Don’t Be A Worry Wart—Luke 12:22-34



All of us struggle with worry—some of us even worry about being worried! 

Milton Berle had some wise words to say about worry:


Life is very simple. The first thing to remember about life is—don’t worry about it. Really, there are only two things to worry about; either you’re successful or you’re not successful. If you’re successful, there’s nothing to worry about. 


If you’re not successful, there are only two things to worry about. Your health is good or you are sick; if your health is good, there’s nothing to worry about. 


If your health is bad, there are only two things to worry about: either you’re going to live or you’re not going to live. If you live there’s nothing to worry about, and if you don’t live, you have only two things to worry about. Either you’re going to heaven or you’re not going to heaven. 


If you are going to heaven, there’s nothing to worry about, and if you go to the other place, you’ll be so busy shaking hands with all your old friends, you won’t have time to worry. (Roy B. Zuck, The Speaker’s Quote Book: Over 4,500 Illustrations and Quotations for All Occasions [Grand Rapids, MI: Kregel Publications, 1997], 422)


Okay, maybe Milton Berle’s words aren’t all that wise. Fortunately, we can turn to Jesus as a totally wise teacher. And Jesus has a lot to teach us about worry. First, we see that…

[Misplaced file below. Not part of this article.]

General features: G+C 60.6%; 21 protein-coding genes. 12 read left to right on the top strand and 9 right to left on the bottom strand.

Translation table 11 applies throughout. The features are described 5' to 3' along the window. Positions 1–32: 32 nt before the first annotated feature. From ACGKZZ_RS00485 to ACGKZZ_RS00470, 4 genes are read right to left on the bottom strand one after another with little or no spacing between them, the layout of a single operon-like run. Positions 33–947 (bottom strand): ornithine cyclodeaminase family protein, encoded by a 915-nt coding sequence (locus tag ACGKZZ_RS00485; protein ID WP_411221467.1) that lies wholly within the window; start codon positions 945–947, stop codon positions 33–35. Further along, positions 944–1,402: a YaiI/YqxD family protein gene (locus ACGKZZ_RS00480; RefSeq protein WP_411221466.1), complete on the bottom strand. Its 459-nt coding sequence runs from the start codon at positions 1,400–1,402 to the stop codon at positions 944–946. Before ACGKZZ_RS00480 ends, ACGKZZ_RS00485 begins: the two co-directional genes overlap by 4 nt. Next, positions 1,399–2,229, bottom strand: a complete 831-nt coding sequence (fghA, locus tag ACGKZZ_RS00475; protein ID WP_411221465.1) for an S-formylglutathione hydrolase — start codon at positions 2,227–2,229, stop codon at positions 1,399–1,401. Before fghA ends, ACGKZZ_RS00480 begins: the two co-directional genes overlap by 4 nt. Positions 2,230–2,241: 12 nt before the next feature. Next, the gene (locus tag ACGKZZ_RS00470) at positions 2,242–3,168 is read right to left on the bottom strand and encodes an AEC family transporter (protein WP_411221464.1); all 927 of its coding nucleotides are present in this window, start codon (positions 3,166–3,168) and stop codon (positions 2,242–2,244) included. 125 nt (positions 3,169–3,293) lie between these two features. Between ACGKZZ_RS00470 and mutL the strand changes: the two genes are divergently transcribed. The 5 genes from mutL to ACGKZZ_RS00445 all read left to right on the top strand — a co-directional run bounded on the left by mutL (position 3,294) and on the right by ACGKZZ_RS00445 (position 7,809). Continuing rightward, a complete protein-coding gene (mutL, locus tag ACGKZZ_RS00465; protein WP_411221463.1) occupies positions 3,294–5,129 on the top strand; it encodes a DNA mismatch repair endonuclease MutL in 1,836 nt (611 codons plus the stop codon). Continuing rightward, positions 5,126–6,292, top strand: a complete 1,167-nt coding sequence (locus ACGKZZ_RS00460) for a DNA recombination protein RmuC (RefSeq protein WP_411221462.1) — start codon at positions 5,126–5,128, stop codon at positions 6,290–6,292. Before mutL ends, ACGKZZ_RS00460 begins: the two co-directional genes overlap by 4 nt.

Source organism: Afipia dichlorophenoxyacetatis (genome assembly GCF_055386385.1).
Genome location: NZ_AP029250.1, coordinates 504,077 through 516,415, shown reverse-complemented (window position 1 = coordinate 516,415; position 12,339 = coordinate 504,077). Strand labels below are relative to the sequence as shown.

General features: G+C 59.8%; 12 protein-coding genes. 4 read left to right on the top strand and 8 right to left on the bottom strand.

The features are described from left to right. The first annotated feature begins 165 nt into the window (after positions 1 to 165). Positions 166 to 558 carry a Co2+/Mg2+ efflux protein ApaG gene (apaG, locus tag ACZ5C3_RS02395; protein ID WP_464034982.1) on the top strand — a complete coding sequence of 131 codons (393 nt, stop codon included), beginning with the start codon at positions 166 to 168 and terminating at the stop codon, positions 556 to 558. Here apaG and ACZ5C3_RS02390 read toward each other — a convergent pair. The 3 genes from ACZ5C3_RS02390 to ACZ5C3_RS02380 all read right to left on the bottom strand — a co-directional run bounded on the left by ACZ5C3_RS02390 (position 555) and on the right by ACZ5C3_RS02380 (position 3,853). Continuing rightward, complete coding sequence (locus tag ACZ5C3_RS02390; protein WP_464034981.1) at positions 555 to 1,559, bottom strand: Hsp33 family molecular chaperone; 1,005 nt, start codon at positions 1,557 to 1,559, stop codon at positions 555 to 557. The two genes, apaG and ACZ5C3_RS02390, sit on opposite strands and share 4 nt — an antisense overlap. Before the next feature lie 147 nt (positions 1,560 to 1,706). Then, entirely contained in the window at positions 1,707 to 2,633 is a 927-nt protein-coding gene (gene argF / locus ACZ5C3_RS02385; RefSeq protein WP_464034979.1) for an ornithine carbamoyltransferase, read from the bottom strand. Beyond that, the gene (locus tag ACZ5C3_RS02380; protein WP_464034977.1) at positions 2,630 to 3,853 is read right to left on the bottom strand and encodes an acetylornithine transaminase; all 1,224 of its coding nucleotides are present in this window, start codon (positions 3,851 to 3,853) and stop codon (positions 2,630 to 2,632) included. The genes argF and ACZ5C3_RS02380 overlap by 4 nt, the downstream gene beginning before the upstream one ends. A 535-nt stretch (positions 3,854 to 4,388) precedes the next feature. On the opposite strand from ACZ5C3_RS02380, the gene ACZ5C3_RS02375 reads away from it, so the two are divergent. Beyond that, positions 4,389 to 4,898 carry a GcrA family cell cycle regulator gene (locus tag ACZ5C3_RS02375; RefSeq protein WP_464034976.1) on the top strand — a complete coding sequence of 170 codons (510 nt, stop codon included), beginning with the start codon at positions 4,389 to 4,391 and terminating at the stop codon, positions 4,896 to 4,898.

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Love The Church Like Christ Loves The Church—Ephesians 5:25-27



25 Husbands, love your wives, even as Christ also loved the church, and gave himself for it; 26 That he might sanctify and cleanse it with the washing of water by the word, 27 That he might present it to himself a glorious church, not having spot, or wrinkle, or any such thing; but that it should be holy and without blemish (Ephesians 5:25–27)




The main application of this passage, of course, is that husbands are to love our wives. But how? The same as Christ also loved the church. Well, how did Christ love the church? He loved her with a sacrificial love that led to her sanctification. Our focus in this part of the lesson will be on this special love that Christ has for His church. Christ loves the church…

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Covetousness Is Foolishness—Luke 12:13-21



13 And one of the company said unto him, Master, speak to my brother, that he divide the inheritance with me. 14 And he said unto him, Man, who made me a judge or a divider over you? 15 And he said unto them, Take heed, and beware of covetousness: for a man’s life consisteth not in the abundance of the things which he possesseth. 16 And he spake a parable unto them, saying, The ground of a certain rich man brought forth plentifully: 17 And he thought within himself, saying, What shall I do, because I have no room where to bestow my fruits? 18 And he said, This will I do: I will pull down my barns, and build greater; and there will I bestow all my fruits and my goods. 19 And I will say to my soul, Soul, thou hast much goods laid up for many years; take thine ease, eat, drink, and be merry. 20 But God said unto him, Thou fool, this night thy soul shall be required of thee: then whose shall those things be, which thou hast provided? 21 So is he that layeth up treasure for himself, and is not rich toward God. (Luke 12:13–21)


I read about five sisters who grew up in a small town. Their father was a successful banker despite the Great Depression. Four of the sisters married and stayed close to home. The other went to college, got married, and taught school on the West Coast. 


When the father died, she and her husband came home. When she came into the house, she noticed that many of the things in the house had been tagged by the other sisters with their names. She and her husband was appalled by the sight.